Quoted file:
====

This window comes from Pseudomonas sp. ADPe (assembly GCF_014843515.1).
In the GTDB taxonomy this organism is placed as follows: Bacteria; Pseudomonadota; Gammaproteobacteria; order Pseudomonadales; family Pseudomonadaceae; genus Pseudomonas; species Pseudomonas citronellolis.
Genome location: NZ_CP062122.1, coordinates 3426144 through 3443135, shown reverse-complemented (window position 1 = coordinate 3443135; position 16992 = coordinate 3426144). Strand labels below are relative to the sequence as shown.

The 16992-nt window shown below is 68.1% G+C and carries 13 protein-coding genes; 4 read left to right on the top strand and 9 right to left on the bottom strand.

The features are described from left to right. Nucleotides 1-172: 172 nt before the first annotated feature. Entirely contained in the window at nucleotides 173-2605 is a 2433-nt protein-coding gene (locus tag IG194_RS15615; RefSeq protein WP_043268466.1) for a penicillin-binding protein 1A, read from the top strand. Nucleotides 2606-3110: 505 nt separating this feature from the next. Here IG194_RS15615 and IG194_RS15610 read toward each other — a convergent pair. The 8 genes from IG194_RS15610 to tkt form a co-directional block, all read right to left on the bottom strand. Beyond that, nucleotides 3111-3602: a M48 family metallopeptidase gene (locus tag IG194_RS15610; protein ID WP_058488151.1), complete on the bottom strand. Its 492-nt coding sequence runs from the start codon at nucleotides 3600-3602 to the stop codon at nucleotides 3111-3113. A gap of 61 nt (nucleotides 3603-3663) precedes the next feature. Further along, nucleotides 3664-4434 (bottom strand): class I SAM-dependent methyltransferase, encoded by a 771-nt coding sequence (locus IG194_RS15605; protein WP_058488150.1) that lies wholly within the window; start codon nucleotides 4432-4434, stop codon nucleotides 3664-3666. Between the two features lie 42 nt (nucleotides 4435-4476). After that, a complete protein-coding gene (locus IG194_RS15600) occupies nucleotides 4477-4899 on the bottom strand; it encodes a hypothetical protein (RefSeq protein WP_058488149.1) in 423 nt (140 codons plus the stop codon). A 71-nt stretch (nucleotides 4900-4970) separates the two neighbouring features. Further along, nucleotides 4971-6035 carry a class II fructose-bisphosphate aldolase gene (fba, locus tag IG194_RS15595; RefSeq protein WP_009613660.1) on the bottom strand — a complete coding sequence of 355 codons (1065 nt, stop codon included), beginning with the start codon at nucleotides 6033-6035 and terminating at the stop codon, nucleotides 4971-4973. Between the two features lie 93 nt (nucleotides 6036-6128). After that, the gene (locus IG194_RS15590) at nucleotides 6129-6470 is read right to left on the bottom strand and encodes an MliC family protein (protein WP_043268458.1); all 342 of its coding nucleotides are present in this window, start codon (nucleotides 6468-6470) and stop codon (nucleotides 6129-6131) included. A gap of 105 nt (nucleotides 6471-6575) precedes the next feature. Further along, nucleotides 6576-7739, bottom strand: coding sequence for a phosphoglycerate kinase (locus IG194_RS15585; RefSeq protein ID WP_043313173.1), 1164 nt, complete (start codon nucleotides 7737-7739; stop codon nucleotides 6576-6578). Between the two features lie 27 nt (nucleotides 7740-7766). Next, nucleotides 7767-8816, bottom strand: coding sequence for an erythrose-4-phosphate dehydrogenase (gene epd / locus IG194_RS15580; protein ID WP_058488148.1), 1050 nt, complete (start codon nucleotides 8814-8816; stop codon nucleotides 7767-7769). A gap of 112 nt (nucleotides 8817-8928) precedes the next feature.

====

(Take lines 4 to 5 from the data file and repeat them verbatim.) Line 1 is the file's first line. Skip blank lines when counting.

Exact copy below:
The 16992-nt window shown below is 68.1% G+C and carries 13 protein-coding genes; 4 read left to right on the top strand and 9 right to left on the bottom strand.

The features are described from left to right. Nucleotides 1-172: 172 nt before the first annotated feature. Entirely contained in the window at nucleotides 173-2605 is a 2433-nt protein-coding gene (locus tag IG194_RS15615; RefSeq protein WP_043268466.1) for a penicillin-binding protein 1A, read from the top strand. Nucleotides 2606-3110: 505 nt separating this feature from the next. Here IG194_RS15615 and IG194_RS15610 read toward each other — a convergent pair. The 8 genes from IG194_RS15610 to tkt form a co-directional block, all read right to left on the bottom strand. Beyond that, nucleotides 3111-3602: a M48 family metallopeptidase gene (locus tag IG194_RS15610; protein ID WP_058488151.1), complete on the bottom strand. Its 492-nt coding sequence runs from the start codon at nucleotides 3600-3602 to the stop codon at nucleotides 3111-3113. A gap of 61 nt (nucleotides 3603-3663) precedes the next feature. Further along, nucleotides 3664-4434 (bottom strand): class I SAM-dependent methyltransferase, encoded by a 771-nt coding sequence (locus IG194_RS15605; protein WP_058488150.1) that lies wholly within the window; start codon nucleotides 4432-4434, stop codon nucleotides 3664-3666. Between the two features lie 42 nt (nucleotides 4435-4476). After that, a complete protein-coding gene (locus IG194_RS15600) occupies nucleotides 4477-4899 on the bottom strand; it encodes a hypothetical protein (RefSeq protein WP_058488149.1) in 423 nt (140 codons plus the stop codon). A 71-nt stretch (nucleotides 4900-4970) separates the two neighbouring features. Further along, nucleotides 4971-6035 carry a class II fructose-bisphosphate aldolase gene (fba, locus tag IG194_RS15595; RefSeq protein WP_009613660.1) on the bottom strand — a complete coding sequence of 355 codons (1065 nt, stop codon included), beginning with the start codon at nucleotides 6033-6035 and terminating at the stop codon, nucleotides 4971-4973. Between the two features lie 93 nt (nucleotides 6036-6128). After that, the gene (locus IG194_RS15590) at nucleotides 6129-6470 is read right to left on the bottom strand and encodes an MliC family protein (protein WP_043268458.1); all 342 of its coding nucleotides are present in this window, start codon (nucleotides 6468-6470) and stop codon (nucleotides 6129-6131) included. A gap of 105 nt (nucleotides 6471-6575) precedes the next feature. Further along, nucleotides 6576-7739, bottom strand: coding sequence for a phosphoglycerate kinase (locus IG194_RS15585; RefSeq protein ID WP_043313173.1), 1164 nt, complete (start codon nucleotides 7737-7739; stop codon nucleotides 6576-6578). Between the two features lie 27 nt (nucleotides 7740-7766). Next, nucleotides 7767-8816, bottom strand: coding sequence for an erythrose-4-phosphate dehydrogenase (gene epd / locus IG194_RS15580; protein ID WP_058488148.1), 1050 nt, complete (start codon nucleotides 8814-8816; stop codon nucleotides 7767-7769). A gap of 112 nt (nucleotides 8817-8928) precedes the next feature.